This Just In
These lightweight drones could almost be mistaken for the real thing.
By examining the wings of birds and bats, researchers from Stanford created a mechanism that could allow future flying robots to easily squeeze between obstacles.
Although robots exhibit a number of human and superhuman traits on-screen, real-life ones may be just as thrilling.
System being tested on Chilean beaches uses UAVs equipped with flotation devices.
A quadrotor with wheels can scale walls like Spider-Man, but also defy gravity by flying back to its spot if it falls.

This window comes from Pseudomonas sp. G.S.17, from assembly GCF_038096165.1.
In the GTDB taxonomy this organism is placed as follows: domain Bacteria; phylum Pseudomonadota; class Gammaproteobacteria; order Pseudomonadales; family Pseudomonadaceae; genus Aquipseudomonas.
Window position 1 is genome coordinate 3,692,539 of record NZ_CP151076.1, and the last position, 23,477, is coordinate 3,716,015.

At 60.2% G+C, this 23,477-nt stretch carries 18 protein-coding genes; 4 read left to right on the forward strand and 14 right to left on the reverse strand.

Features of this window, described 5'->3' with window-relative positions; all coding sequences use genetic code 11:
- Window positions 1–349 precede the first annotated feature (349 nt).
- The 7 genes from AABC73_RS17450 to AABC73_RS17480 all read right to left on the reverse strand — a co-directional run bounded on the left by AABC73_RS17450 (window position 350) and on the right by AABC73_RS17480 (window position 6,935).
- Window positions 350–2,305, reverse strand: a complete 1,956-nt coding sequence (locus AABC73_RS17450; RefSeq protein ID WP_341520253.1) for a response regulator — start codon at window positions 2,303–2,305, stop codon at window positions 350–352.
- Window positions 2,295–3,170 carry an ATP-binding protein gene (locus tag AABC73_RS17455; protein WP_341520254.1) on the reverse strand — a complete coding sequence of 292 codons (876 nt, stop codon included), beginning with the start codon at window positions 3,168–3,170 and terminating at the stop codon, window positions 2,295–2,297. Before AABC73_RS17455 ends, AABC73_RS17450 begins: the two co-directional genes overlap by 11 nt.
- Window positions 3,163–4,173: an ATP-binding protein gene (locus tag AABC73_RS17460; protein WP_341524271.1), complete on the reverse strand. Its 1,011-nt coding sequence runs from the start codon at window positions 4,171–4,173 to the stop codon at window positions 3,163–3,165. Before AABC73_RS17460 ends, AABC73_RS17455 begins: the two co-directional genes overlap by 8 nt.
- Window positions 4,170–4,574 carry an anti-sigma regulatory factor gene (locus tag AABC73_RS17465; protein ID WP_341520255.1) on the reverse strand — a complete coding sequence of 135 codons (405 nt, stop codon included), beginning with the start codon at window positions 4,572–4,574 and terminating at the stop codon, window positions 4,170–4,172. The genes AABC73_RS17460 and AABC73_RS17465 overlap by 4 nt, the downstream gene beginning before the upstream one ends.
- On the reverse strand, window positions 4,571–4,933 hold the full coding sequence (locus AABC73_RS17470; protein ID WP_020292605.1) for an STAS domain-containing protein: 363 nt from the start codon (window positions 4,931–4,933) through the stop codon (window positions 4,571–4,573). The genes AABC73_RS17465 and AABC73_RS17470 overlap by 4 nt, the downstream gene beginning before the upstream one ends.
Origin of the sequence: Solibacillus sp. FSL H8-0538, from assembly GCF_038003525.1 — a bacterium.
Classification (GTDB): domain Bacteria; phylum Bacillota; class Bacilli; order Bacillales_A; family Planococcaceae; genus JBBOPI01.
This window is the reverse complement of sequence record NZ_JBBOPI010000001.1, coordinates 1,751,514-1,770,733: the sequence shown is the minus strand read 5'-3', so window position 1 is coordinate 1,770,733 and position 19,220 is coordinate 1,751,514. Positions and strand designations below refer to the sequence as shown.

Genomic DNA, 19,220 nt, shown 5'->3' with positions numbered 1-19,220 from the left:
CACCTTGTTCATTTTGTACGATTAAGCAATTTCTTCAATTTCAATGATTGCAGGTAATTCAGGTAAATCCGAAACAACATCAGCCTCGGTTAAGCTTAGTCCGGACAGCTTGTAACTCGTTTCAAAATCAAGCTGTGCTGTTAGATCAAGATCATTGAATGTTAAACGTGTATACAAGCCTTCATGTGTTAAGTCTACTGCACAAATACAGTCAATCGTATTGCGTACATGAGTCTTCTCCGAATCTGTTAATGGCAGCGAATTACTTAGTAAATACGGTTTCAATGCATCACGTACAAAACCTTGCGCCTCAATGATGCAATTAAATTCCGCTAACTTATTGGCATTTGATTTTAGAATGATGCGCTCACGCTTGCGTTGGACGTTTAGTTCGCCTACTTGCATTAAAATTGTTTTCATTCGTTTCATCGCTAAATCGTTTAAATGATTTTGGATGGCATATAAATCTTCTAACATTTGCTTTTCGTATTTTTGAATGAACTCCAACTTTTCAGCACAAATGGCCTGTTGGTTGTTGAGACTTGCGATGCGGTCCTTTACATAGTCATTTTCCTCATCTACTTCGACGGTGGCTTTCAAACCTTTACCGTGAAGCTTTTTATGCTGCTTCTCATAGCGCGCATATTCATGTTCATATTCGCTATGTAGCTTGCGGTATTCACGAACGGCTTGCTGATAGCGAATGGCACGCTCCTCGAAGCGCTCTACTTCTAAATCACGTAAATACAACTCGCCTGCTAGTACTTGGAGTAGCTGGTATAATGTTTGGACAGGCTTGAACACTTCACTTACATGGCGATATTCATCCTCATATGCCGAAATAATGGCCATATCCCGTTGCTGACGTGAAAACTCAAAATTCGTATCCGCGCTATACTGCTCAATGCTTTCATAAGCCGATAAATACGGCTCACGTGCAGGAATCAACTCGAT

The Breathe wearable drone monitors pollution levels and then flies up to filter the air when levels become to high.
A presentation at the 2015 SXSW Interactive Festival showcases the lighter side of advanced robotics.
Atrias withstands kicking, pushing and a barrage of dodgeballs with impeccable balance and ease.
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